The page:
—Rick Wayman, CEO, F4CR

“Never use acronyms that people might not know.” That’s a motto I try to live by, but when I spell out the title of this post, maybe you’ll see why I did it that way:

Carbon Dioxide Removal at the 27th Conference of the Parties to the United Nations Framework Convention on Climate Change.

Last year’s COP26 was my first UN climate conference. I had only been with F4CR for a few weeks when the event took place in Glasgow in November 2021, so I came onto the scene with a fresh set of eyes and ears. I was a little concerned, to be honest, about the scarcity of events talking about carbon dioxide removal (CDR) in a positive way. As a significant pathway to achieving climate restoration, I saw that we had our work cut out to get CDR onto the agenda going forward.

To my surprise, the conversations happening at COP27 are something to behold, with a much more prominent focus on CDR. It’s clear that carbon dioxide removal is becoming increasingly recognized as a necessary component to complement emissions mitigation and climate adaptation efforts. Topics range from full-throated support for CDR solutions to cautious optimism that some solutions may be truly impactful at scale to calls for further research, development, and (eventually) deployment.

While some of the discussion around CDR relates to the declaration earlier this year by the Intergovernmental Panel on Climate Change (IPCC) that we’ll need significant CDR to achieve the Paris goal of limiting warming to 1.5 degrees Celsius, that’s not the full extent of the conversation. I’m hearing more and more discussion of CDR in the context of climate restoration and the goal of returning our world to 0 degrees of warming.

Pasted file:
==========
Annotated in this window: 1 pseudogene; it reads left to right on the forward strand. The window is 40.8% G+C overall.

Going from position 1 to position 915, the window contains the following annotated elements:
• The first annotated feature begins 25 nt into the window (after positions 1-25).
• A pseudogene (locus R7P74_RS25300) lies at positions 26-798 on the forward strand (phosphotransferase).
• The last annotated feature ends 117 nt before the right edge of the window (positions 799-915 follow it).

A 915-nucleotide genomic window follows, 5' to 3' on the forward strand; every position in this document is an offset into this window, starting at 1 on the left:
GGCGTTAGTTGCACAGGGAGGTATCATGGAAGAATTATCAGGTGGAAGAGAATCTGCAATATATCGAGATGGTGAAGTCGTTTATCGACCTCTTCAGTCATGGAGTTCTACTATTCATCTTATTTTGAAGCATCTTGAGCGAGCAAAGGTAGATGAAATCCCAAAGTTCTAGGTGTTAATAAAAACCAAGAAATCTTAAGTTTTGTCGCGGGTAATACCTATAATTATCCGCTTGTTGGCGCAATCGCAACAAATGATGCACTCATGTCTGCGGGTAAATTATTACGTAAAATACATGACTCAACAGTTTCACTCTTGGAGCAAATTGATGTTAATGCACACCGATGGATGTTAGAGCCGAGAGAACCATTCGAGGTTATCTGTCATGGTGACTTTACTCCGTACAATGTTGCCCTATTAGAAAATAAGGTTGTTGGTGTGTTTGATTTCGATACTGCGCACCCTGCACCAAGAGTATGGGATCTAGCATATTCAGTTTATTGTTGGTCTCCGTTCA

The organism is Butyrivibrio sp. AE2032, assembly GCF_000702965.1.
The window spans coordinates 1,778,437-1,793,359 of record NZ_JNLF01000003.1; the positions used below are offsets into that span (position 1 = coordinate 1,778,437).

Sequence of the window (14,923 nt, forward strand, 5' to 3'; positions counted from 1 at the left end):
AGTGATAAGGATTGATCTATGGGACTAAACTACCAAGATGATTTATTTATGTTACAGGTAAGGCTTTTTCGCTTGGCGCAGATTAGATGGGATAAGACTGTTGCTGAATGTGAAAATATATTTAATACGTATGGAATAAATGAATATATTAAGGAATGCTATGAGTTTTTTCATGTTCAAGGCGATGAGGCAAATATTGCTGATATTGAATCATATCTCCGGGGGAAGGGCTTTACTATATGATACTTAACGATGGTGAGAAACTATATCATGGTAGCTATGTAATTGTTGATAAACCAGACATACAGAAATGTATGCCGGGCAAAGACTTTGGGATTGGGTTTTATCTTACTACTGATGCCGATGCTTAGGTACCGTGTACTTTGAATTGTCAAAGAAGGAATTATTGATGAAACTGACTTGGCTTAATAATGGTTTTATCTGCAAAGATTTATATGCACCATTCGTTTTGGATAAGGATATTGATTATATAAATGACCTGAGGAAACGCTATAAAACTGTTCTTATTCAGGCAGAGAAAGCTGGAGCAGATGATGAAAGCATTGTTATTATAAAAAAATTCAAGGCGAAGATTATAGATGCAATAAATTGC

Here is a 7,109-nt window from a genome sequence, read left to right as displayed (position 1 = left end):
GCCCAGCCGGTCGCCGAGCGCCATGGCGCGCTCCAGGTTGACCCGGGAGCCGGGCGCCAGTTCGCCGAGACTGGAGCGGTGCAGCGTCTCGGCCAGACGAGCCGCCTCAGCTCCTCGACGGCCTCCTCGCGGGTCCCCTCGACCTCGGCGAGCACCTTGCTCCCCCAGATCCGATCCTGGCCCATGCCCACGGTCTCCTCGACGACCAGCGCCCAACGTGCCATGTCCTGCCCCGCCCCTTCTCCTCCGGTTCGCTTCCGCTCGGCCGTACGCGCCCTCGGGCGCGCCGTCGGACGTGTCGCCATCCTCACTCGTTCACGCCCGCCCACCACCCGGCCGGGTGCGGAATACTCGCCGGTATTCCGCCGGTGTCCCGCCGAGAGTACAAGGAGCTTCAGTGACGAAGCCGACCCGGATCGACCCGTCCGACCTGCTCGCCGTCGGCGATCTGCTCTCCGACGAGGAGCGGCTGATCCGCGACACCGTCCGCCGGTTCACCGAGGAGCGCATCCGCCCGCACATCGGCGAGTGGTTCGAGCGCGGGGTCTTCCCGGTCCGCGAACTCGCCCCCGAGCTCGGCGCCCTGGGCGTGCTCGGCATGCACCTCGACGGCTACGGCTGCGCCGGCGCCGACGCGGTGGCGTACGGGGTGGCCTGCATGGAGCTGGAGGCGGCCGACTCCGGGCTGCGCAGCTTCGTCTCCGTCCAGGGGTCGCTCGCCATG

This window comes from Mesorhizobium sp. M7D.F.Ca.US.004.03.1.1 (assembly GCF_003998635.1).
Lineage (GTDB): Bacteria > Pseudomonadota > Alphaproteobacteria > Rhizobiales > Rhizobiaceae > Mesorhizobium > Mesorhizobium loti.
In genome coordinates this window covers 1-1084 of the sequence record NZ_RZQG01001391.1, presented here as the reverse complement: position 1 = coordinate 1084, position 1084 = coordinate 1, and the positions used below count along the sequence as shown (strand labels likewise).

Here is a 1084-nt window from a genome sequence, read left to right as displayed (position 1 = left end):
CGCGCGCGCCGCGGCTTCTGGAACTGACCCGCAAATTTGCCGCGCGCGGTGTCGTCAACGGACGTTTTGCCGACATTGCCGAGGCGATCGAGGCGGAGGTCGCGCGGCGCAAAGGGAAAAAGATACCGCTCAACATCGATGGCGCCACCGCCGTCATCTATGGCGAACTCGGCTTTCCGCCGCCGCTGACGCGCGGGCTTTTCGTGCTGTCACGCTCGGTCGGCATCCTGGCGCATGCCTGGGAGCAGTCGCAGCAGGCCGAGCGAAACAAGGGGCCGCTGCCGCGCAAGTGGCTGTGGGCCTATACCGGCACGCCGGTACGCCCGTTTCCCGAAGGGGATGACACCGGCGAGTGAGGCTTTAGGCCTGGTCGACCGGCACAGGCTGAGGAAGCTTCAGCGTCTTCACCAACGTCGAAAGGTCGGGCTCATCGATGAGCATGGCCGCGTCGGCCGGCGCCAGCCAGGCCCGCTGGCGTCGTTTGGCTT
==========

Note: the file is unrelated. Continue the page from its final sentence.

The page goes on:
This trend is thanks in part to the significant growth in the coalition of NGOs, companies, investors, academics, and elected officials paying attention to CDR. Nowhere is this more apparent than in the “Carbon Removals at COP” coalition. The mission of this partnership is to introduce people “to what is happening in the world of carbon removals — the science, the technology, the people, places, motivations and approaches that are driving the evolution of carbon removals today and working to scale these innovations for a better future tomorrow.”

I’m incredibly proud that the Foundation for Climate Restoration is a partner in this initiative and that so many notable organizations joined together to highlight our common goals. In a world where travel has been minimized for both COVID safety and carbon emissions purposes, it has been enlightening and heartwarming to meet so many colleagues in person and begin to develop a new phase of trust and partnership.

A snapshot of the dozens of in-person and virtual CDR events listed on the CDR at COP website.

Over the next year, my vision is to continue the dramatic scaling up of events highlighting carbon dioxide removal. I’d love to see more events featuring young people, like our Youth Leaders for Climate Restoration and leaders from the Global South, including many F4CR local chapters.

Of course, what is not fully captured by the CDR at COP website is the sheer number of conversations people are having about CDR and climate restoration here at COP27. It’s vital that we continue on this path of bringing CDR and climate restoration forward to work at scale alongside emissions elimination and unavoidable climate adaptation. By the time COP28 rolls around next year in Dubai, I expect to see this much higher on many people’s agendas.